Release Date: 03/18/2015
St. Paul, Minnesota, March 18, 2015 – The Minnesota Department of Agriculture (MDA) invites Minnesota farmers and crop advisers to participate in a unique on-farm nutrient management program. Participants in the Nutrient Management Initiative (NMI) can evaluate the efficiency of different nitrogen management practices on their own farms through the use of replicated field trials. The results of these trials can help farmers fine-tune their nutrient management practices.
Participating farmers work with a crop adviser to set up trials on their own fields. At the end of the growing season, participants will receive a simple economic analysis based on actual nutrient input costs and yield results from their field trial using a yearly average corn price. As compensation for their time, participating farmers receive a total of $1,000, while crop advisers receive $500 per site enrolled. Participants are also eligible for free in-season aerial imagery (True Color, Infrared, NDVI) for any fields enrolled, most likely sometime around mid-August. Individual results are kept strictly confidential; overall results are used for education and outreach activities to help showcase on farm advancements in nitrogen management.
Between 2006 and 2012, there were over 250 field trial sites in southern Minnesota counties with a focus on nitrogen and/or phosphorus rates. Of these sites, over 100 farmer participants and 74 certified crop advisers were involved in the NMI program. Funding is now available through the MDA to offer this program statewide; the NMI is currently open for enrollment through April 15.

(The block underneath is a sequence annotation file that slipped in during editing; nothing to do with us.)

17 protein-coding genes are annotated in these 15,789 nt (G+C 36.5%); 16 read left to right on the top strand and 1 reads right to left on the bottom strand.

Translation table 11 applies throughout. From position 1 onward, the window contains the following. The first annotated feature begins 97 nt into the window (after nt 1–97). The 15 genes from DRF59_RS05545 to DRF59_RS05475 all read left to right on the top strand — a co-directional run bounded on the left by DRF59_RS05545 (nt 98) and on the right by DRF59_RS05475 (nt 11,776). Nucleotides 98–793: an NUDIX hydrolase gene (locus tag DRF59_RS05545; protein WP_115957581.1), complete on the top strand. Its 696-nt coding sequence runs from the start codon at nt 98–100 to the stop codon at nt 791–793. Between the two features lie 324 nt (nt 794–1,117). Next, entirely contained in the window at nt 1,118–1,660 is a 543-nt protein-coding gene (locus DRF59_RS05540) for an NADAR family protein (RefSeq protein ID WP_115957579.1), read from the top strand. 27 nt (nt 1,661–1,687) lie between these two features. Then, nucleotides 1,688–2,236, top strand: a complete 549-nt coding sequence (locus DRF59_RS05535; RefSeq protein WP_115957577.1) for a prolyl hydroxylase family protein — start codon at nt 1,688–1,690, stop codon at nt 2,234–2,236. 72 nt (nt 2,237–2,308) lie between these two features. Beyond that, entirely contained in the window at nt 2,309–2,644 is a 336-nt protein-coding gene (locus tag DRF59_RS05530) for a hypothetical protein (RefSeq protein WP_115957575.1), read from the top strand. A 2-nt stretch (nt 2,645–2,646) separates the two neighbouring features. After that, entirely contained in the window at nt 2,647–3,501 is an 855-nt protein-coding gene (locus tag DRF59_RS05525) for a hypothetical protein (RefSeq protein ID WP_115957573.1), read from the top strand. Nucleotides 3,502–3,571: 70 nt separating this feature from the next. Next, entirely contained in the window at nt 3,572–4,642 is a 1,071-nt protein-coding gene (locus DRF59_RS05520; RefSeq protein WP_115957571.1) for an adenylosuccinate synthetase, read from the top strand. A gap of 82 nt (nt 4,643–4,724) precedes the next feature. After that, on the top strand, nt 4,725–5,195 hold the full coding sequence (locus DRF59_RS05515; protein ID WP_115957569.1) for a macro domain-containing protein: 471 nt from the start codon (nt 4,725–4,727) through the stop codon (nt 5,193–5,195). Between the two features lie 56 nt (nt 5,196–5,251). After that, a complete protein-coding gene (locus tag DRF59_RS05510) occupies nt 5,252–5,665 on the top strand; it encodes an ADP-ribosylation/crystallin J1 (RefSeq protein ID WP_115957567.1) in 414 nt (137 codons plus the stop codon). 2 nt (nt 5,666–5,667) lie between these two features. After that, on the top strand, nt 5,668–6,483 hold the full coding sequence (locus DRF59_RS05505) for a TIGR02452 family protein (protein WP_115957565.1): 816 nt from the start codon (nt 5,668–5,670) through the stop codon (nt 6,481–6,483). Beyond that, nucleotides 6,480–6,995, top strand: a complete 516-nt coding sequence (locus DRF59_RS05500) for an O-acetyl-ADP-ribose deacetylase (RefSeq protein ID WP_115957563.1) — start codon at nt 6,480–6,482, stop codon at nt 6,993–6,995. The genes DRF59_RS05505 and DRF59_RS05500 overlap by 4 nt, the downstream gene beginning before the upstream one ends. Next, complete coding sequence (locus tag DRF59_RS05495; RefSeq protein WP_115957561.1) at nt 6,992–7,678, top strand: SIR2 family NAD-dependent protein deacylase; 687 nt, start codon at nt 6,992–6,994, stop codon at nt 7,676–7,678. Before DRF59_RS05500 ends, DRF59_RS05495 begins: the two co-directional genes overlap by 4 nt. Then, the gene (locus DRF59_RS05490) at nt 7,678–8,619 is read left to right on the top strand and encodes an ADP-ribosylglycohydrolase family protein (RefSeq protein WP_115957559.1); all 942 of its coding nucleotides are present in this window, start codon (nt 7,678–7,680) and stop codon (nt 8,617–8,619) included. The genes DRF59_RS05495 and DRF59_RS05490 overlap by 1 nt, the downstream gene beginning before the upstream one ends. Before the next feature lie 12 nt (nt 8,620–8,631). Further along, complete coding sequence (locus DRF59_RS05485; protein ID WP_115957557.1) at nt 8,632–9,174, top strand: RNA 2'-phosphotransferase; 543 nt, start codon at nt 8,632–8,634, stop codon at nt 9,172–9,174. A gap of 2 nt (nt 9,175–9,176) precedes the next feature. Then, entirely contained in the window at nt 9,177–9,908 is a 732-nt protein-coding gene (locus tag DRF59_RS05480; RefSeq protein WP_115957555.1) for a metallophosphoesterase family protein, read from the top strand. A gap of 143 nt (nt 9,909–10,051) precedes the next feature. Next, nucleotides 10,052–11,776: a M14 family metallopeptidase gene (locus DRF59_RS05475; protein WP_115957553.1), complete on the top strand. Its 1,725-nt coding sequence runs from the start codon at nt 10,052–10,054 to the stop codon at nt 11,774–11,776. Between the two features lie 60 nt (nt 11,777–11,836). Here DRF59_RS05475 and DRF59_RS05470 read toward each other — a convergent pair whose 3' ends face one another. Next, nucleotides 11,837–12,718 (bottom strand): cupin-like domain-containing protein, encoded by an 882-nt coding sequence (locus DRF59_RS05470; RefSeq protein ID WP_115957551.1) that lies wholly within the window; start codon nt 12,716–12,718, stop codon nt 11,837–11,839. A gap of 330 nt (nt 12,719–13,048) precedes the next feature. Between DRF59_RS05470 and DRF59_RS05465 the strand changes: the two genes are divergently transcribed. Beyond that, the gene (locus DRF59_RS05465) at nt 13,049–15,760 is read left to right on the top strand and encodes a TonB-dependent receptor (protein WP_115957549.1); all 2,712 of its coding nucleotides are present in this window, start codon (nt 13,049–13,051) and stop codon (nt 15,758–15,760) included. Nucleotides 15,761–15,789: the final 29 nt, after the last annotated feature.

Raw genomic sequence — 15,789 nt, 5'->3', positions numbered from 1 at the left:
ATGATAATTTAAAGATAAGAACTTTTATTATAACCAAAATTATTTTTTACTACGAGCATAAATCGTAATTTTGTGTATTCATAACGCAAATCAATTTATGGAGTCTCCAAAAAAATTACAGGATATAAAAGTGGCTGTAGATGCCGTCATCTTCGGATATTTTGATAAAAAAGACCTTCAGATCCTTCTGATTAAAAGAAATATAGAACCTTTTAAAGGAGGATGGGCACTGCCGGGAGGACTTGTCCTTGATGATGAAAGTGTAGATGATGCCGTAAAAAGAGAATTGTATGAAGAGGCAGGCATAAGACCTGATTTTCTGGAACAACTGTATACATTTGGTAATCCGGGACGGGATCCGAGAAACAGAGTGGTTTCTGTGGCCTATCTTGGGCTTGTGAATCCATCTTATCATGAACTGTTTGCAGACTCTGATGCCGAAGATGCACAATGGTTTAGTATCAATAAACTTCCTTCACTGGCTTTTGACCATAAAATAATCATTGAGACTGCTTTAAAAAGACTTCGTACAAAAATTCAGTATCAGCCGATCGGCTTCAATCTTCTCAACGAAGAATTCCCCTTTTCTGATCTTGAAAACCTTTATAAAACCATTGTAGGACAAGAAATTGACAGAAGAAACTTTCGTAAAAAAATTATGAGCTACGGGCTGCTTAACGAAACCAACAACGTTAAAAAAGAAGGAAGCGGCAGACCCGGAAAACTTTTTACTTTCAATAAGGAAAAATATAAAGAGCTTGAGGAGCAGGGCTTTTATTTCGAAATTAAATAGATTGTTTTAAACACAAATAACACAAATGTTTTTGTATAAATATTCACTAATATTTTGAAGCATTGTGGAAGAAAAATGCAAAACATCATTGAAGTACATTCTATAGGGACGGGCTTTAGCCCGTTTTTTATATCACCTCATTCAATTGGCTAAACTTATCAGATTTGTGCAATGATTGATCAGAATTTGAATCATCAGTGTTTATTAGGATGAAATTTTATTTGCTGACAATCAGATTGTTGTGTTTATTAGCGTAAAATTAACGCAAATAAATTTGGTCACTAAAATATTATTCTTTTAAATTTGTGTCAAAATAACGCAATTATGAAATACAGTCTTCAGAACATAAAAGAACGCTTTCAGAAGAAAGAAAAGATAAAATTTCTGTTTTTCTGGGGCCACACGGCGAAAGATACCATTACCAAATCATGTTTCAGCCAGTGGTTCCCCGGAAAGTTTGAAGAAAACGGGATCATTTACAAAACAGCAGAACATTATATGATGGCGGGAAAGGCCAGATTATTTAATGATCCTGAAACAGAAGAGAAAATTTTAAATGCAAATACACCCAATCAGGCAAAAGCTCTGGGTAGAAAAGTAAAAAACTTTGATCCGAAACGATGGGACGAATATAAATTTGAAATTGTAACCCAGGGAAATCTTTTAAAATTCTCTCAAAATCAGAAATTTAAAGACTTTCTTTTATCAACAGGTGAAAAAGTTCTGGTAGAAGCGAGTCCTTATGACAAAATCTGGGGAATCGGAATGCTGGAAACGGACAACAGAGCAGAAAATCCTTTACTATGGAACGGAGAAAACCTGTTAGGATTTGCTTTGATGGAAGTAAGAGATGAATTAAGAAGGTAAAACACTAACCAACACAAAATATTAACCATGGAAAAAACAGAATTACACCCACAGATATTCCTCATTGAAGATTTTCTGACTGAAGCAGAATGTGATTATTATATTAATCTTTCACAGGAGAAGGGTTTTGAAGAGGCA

The NMI now offers more considerations for practices that include not only nitrogen rate trials, but also nitrogen stabilizer product and timing evaluations. When utilized effectively, these practices increase nitrogen management efficiency and profitability, and also demonstrate practices that can help reduce nitrate-nitrogen losses to surface and groundwater. Realizing farmers and advisers are already experimenting with considerably more nitrogen related practices, NMI enrollment is also open to other management practices that participants feel could provide benefits for both improving farm performance and reducing field nitrogen losses to help improve Minnesota’s water quality.
The program is funded through the Clean Water Land and Legacy Amendment. The MDA assists with this program through promotion, outreach, and payment for participation. Farmers interested in more information on the 2015 NMI program or who would like to enroll, should go online to www.mda.state.mn.us/nmi or contact Ryan Lemickson at 612-209-9181 or firstname.lastname@example.org.
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